Unlocking Information About Antarctic Ice Shelf<p>Other researchers also are using hydrophones to learn more about crumbling glaciers. Bob Dziak, research oceanographer with the NOAA/Pacific Marine Environmental Laboratory <a href="https://www.pmel.noaa.gov/acoustics" target="_blank">acoustics research group</a>, captured a massive calving event of the Nansen Ice Shelf in Antarctica with a hydrophone. He published the results with colleagues in <a href="https://www.frontiersin.org/articles/10.3389/feart.2019.00183/full" target="_blank">Frontiers in Earth Science</a></p><p>On April 7, 2016, satellite images showed a massive calving event had occurred on the ice shelf. The paper described it as the "first large scale calving event in >30 years."</p><p>However, once Dziak and colleagues delved into the data from three hydrophones deployed 60 kilometers east of the ice shelf, they uncovered a series of "icequakes" from January to early March 2016. He and other researchers believe that much of the ice actually broke free in mid-January to February, but it remained in the same location until an April storm – which their paper described as the "largest low-pressure storm recorded in the previous seven months" – broke the ice free.</p><p>"We suspected that the icebergs broke apart but remained in place – kind of pinned in place – until a major storm with high winds passed through the area and, finally, it was that last push that pushed the icebergs out to sea," Dziak says.</p><p>He and his co-authors wrote that "fortuitous timing and proximity of the hydrophone deployment presented a rare opportunity to study cryogenic signals and ocean ambient sounds of a large-scale ice shelf calving and iceberg formation event."</p>
Listening to Songs of Humpback Whales<p><a href="https://www.mbari.org/" target="_blank">Monterey Bay Aquarium Research Institute</a> studies the ocean, including its acoustics. One of the institute's projects involves examining the soundscape of California's Monterey Bay, including sounds from animals, humans, weather, and geologic processes like earthquakes. The researchers once even recorded an under-sea landslide. They also focus on recording and analyzing the <a href="http://www.mbari.org/humpback-song/" target="_blank">songs of humpback whales</a>. Male humpback whales' songs can be over 15 minutes in length, and they can be repeated for long periods of time – even hours. Listening to these songs and analyzing them can provide unique insights into the lives of these complex animals.</p><p>"Any time we want to study marine mammals, sound gives us a window into their lives because they use sound for all of their essential life activities, really," says institute biological oceanographer John Ryan. "Communication, foraging, reproduction, navigation – depending on the species, of course."</p><p>Previously, scientists had thought singing occurred only during courtship and mating, but now they think whales may also use song while migrating and hunting. They know song has a crucial role in the whales' lives.</p><p>"There's a whole other dimension to humpback whale song," Ryan says. "It is a mode of cultural transmission in this species. They learn songs from each other. They share songs as a population, and when populations mix and mingle, they learn new ideas, they explore with their song, improvise, and it's a real essential part of their culture."</p>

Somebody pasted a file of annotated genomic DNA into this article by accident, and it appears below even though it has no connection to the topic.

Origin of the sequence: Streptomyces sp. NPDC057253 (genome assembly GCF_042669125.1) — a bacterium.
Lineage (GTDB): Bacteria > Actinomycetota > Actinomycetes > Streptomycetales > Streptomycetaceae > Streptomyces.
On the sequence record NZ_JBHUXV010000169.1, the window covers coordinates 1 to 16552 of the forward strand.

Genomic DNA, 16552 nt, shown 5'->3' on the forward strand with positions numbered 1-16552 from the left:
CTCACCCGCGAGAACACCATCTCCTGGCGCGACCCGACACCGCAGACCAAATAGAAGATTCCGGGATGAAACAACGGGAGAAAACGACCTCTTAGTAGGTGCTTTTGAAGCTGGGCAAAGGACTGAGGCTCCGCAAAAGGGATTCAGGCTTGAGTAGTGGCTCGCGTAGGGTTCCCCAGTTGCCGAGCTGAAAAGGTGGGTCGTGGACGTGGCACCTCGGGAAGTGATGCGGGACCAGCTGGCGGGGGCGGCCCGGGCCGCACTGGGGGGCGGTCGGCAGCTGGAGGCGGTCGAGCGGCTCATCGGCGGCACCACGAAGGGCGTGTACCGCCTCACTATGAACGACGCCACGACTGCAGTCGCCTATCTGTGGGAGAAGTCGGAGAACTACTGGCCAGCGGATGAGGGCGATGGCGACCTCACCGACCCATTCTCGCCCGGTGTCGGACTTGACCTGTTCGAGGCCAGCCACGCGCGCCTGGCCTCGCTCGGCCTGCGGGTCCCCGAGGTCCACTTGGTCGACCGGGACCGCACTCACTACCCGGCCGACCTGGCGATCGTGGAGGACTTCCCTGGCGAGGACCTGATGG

By William S. Lynn, Arian Wallach and Francisco J. Santiago-Ávila
A number of conservationists claim cats are a zombie apocalypse for biodiversity that need to be removed from the outdoors by "any means necessary" – coded language for shooting, trapping and poisoning. Various media outlets have portrayed cats as murderous superpredators. Australia has even declared an official "war" against cats.
Faulty Scientific Reasoning<p>In our <a href="https://doi.org/10.1111/cobi.13527" target="_blank">most recent publication</a> in the journal Conservation Biology, we examine an error of reasoning that props up the moral panic over cats.</p><p>Scientists do not simply collect data and analyze the results. They also establish a logical argument to explain what they observe. Thus, the reasoning behind a factual claim is equally important to the observations used to make that claim. And it is this reasoning about cats where claims about their threat to global biodiversity founder. In our analysis, we found it happens because many scientists take specific, local studies and overgeneralize those findings to the world at large.</p><p>Even when specific studies are good overall, projecting the combined "results" onto the world at large can cause unscientific overgeneralizations, particularly when <a href="https://doi.org/10.1016/j.tree.2015.01.003" target="_blank">ecological context is ignored</a>. It is akin to pulling a quote out of context and then assuming you understand its meaning.</p>
Ways Forward<p>So how might citizens and scientists chart a way forward to a more nuanced understanding of cat ecology and conservation?</p><p>First, those examining this issue on all sides can acknowledge that both the well-being of cats and the survival of threatened species are legitimate concerns.</p><p>Second, cats, like any other predator, affect their ecological communities. Whether that impact is good or bad is a complex value judgment, not a scientific fact.</p><p>Third, there is a need for a more rigorous approach to the study of cats. Such an approach must be mindful of the importance of ecological context and avoid the pitfalls of faulty reasoning. It also means resisting <a href="https://doi.org/10.1111/cobi.13126" target="_blank">the siren call of a silver (lethal) bullet</a>.</p>